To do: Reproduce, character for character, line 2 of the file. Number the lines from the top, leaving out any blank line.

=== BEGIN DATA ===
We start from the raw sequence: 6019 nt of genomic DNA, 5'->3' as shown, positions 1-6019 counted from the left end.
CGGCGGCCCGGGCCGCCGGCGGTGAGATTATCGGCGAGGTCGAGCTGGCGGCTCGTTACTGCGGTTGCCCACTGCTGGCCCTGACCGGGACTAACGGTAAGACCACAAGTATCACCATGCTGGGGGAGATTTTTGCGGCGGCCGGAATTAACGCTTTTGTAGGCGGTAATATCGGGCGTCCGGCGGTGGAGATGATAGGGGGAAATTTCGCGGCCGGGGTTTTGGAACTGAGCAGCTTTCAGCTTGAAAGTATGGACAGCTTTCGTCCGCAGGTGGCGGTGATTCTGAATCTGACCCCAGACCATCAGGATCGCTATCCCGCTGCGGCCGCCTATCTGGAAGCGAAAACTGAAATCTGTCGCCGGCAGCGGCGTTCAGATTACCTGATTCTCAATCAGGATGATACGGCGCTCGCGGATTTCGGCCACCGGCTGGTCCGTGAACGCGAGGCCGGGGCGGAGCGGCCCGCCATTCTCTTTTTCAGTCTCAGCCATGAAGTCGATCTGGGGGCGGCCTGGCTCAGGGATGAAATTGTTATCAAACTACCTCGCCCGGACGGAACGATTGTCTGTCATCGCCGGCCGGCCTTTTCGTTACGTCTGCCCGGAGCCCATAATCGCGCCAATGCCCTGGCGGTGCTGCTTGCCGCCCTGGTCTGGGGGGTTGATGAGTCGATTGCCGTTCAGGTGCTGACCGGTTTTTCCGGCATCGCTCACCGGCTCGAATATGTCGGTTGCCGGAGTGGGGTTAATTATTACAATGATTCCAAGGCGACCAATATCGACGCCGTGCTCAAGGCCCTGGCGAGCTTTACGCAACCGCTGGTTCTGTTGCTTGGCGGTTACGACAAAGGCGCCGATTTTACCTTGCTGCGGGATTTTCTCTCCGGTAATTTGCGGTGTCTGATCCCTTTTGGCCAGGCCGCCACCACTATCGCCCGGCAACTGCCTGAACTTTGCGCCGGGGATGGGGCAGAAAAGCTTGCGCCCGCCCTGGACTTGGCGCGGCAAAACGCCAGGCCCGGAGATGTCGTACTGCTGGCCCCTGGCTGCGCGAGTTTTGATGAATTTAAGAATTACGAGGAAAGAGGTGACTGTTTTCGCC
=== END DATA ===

CGGCGGCCCGGGCCGCCGGCGGTGAGATTATCGGCGAGGTCGAGCTGGCGGCTCGTTACTGCGGTTGCCCACTGCTGGCCCTGACCGGGACTAACGGTAAGACCACAAGTATCACCATGCTGGGGGAGATTTTTGCGGCGGCCGGAATTAACGCTTTTGTAGGCGGTAATATCGGGCGTCCGGCGGTGGAGATGATAGGGGGAAATTTCGCGGCCGGGGTTTTGGAACTGAGCAGCTTTCAGCTTGAAAGTATGGACAGCTTTCGTCCGCAGGTGGCGGTGATTCTGAATCTGACCCCAGACCATCAGGATCGCTATCCCGCTGCGGCCGCCTATCTGGAAGCGAAAACTGAAATCTGTCGCCGGCAGCGGCGTTCAGATTACCTGATTCTCAATCAGGATGATACGGCGCTCGCGGATTTCGGCCACCGGCTGGTCCGTGAACGCGAGGCCGGGGCGGAGCGGCCCGCCATTCTCTTTTTCAGTCTCAGCCATGAAGTCGATCTGGGGGCGGCCTGGCTCAGGGATGAAATTGTTATCAAACTACCTCGCCCGGACGGAACGATTGTCTGTCATCGCCGGCCGGCCTTTTCGTTACGTCTGCCCGGAGCCCATAATCGCGCCAATGCCCTGGCGGTGCTGCTTGCCGCCCTGGTCTGGGGGGTTGATGAGTCGATTGCCGTTCAGGTGCTGACCGGTTTTTCCGGCATCGCTCACCGGCTCGAATATGTCGGTTGCCGGAGTGGGGTTAATTATTACAATGATTCCAAGGCGACCAATATCGACGCCGTGCTCAAGGCCCTGGCGAGCTTTACGCAACCGCTGGTTCTGTTGCTTGGCGGTTACGACAAAGGCGCCGATTTTACCTTGCTGCGGGATTTTCTCTCCGGTAATTTGCGGTGTCTGATCCCTTTTGGCCAGGCCGCCACCACTATCGCCCGGCAACTGCCTGAACTTTGCGCCGGGGATGGGGCAGAAAAGCTTGCGCCCGCCCTGGACTTGGCGCGGCAAAACGCCAGGCCCGGAGATGTCGTACTGCTGGCCCCTGGCTGCGCGAGTTTTGATGAATTTAAGAATTACGAGGAAAGAGGTGACTGTTTTCGCC